But it still isn't a verifiable specific incident - I'm afraid there was such a thing as old soldiers tales. After 50, 60 years or more memories are not always certain - I've been told stories that could not possibly be true although I'm sure the teller was sincerely stating what he remembered. Come to think of it I've been to reunions of events only 20years ago where people who were there had completely different memories (sometimes conflicting) of the event.

There's a great story told by George Macdonald Frazier set in a Sergeants' Mess where they are trying to remember what tune the pipe major was playing when he won the VC in a battle many years ago. Everyone has a different version and in the end it turns out that even the Pipe Major himself couldn't remember - but there was an official Regimental version in the history.

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Hello Steve

Even if the wound hads been deliberately self-inflicted it need not have led automatically to a court martial. COs had the power to "try" and punish summarily most minor offences committed by men under their command, e.g. by field punishment No.1 or 2. The priority was to retain trained soldiers within their units, and thus as effective combat soldiers, as much as possible.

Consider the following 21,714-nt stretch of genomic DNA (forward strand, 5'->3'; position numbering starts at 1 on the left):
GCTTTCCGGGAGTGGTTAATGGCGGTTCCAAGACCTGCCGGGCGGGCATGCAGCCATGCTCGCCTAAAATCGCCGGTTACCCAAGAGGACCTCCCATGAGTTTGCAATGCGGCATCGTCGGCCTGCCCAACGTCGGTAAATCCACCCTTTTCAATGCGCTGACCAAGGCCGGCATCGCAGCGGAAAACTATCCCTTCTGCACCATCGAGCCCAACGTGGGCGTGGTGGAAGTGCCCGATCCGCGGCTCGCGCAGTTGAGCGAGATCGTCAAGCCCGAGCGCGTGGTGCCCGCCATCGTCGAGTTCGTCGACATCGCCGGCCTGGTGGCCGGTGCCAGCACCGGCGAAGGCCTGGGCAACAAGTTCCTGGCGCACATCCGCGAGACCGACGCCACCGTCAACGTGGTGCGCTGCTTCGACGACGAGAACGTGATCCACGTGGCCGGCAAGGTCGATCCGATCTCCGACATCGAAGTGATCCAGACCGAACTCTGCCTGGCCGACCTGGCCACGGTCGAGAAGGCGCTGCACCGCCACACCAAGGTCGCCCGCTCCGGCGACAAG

Whether deliberate or not, the fact that he served a further four years suggests that the wound was not particularly permanent or serious, and the fact that he would have to continue to serve on, despite the wound, might have been retribution enough!

Ron

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...............................

Given that the person who told me this was actaully there, I`m more inclined to believe that person than an author 90 years later who is perhaps just filling in gaps in their works with no basis of historical fact.

Anyone who has talked to old soldiers will know that their recollections will run the gamut from cold, hard fact to downright lies. Listen, as I have done, to half a dozen arguing about an action in which they all took part and that becomes very apparent. If an author provides verifiable references, his version has to be preferable to anecdotes. The stories will always convey the excitement, the fear and the exhilaration in a way that few if any books can but the history is in the books.

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Centurion........with bullets, grenades and shells all around self preservation is more important to Tommy Atkins than the latest jingle of the pipe major. Remembering your friend next to you who on the front line got himself shot might I think be something one would never forget.